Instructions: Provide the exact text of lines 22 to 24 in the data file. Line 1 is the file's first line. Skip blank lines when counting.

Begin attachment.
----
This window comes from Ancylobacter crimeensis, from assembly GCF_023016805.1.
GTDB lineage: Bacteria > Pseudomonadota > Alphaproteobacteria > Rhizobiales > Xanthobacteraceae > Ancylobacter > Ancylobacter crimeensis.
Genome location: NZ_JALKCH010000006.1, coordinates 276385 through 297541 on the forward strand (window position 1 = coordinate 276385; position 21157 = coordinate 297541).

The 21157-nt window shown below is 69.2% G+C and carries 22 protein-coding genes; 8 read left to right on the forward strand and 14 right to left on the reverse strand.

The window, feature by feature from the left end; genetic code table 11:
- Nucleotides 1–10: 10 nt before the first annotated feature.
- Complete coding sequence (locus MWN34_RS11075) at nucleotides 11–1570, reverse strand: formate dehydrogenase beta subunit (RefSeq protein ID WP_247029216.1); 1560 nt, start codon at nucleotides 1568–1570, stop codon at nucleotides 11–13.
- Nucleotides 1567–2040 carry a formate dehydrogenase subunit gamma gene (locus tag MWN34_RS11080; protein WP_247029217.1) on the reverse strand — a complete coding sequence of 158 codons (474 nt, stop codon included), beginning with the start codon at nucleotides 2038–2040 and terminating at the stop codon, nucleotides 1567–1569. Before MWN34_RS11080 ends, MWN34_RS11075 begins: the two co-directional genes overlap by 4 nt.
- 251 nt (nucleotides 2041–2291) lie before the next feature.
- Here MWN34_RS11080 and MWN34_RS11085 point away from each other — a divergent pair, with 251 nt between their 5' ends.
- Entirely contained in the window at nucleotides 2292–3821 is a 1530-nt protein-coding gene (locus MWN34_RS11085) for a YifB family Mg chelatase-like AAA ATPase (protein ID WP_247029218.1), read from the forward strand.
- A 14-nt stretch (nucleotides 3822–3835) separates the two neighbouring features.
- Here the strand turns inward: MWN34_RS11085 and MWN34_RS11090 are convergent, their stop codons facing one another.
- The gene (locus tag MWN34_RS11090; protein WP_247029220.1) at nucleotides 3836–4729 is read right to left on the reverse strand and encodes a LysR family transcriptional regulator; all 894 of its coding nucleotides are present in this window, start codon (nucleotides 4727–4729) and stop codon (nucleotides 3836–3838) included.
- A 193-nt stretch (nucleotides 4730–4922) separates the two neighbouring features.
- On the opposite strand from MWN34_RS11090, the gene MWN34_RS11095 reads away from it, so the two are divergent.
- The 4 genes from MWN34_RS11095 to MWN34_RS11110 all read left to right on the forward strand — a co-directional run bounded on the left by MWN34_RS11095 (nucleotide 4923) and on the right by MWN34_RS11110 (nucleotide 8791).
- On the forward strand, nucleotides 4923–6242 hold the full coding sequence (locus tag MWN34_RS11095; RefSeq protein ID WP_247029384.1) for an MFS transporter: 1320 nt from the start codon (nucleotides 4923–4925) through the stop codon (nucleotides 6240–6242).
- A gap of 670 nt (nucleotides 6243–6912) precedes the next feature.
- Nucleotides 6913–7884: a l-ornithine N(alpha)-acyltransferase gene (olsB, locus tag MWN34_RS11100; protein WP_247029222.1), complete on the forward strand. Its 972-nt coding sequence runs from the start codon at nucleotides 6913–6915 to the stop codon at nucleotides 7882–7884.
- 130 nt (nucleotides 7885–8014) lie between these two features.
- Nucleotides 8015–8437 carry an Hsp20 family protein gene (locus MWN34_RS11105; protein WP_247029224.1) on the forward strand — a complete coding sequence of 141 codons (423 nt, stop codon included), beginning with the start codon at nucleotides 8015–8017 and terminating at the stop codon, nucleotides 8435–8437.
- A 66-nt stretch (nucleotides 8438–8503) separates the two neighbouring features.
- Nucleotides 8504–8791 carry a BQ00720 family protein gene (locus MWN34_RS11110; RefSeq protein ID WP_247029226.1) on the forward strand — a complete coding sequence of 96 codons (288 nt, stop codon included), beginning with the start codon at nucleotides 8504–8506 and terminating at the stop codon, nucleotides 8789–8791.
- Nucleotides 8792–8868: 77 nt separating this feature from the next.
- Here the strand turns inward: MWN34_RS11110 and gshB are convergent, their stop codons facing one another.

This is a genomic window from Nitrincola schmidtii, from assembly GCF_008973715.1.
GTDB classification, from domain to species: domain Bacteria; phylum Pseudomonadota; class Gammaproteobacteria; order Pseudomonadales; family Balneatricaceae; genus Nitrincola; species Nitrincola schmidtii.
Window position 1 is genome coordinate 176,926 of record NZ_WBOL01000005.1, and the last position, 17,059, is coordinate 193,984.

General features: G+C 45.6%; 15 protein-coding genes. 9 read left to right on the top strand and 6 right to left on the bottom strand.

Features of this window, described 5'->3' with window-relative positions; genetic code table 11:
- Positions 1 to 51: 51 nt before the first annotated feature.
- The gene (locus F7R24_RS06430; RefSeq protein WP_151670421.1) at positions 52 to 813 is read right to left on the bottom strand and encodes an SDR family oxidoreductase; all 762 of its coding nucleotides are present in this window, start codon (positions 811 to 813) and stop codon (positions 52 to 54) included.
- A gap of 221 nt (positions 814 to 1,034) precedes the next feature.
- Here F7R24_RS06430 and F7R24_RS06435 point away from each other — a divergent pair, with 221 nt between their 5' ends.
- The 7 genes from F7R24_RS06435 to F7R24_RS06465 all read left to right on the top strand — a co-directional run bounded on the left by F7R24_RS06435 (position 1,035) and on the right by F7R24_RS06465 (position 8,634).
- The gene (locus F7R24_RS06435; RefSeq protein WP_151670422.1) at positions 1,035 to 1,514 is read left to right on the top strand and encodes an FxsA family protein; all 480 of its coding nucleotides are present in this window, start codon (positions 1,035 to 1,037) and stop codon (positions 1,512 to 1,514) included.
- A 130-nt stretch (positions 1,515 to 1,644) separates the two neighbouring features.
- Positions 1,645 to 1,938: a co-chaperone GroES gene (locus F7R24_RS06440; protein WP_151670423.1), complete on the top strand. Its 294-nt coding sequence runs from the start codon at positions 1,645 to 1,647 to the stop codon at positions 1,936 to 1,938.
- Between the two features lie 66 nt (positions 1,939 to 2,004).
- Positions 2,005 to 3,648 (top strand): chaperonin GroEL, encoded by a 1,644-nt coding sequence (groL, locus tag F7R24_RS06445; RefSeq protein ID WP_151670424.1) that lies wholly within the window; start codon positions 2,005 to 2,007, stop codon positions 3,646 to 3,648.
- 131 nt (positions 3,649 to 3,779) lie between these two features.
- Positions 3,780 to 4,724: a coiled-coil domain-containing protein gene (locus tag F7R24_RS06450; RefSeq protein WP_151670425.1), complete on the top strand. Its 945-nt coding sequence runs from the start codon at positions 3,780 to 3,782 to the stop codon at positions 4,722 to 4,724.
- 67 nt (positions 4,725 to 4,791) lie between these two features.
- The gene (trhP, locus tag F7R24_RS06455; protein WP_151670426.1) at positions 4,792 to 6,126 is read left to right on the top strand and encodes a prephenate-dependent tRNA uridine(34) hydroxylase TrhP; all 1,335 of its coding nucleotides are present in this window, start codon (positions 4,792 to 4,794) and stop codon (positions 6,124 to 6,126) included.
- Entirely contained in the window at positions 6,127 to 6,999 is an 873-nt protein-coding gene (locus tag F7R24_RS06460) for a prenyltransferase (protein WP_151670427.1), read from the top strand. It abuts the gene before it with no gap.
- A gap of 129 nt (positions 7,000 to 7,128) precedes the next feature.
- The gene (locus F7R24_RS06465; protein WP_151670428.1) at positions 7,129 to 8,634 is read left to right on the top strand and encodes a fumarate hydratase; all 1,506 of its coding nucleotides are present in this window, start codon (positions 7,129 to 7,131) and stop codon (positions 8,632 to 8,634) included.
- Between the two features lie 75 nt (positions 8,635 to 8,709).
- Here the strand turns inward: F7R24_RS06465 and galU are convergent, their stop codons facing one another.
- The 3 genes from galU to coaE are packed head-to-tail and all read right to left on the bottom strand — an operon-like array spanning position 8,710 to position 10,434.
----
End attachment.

- Nucleotides 8015–8437 carry an Hsp20 family protein gene (locus MWN34_RS11105; protein WP_247029224.1) on the forward strand — a complete coding sequence of 141 codons (423 nt, stop codon included), beginning with the start codon at nucleotides 8015–8017 and terminating at the stop codon, nucleotides 8435–8437.
- A 66-nt stretch (nucleotides 8438–8503) separates the two neighbouring features.
- Nucleotides 8504–8791 carry a BQ00720 family protein gene (locus MWN34_RS11110; RefSeq protein ID WP_247029226.1) on the forward strand — a complete coding sequence of 96 codons (288 nt, stop codon included), beginning with the start codon at nucleotides 8504–8506 and terminating at the stop codon, nucleotides 8789–8791.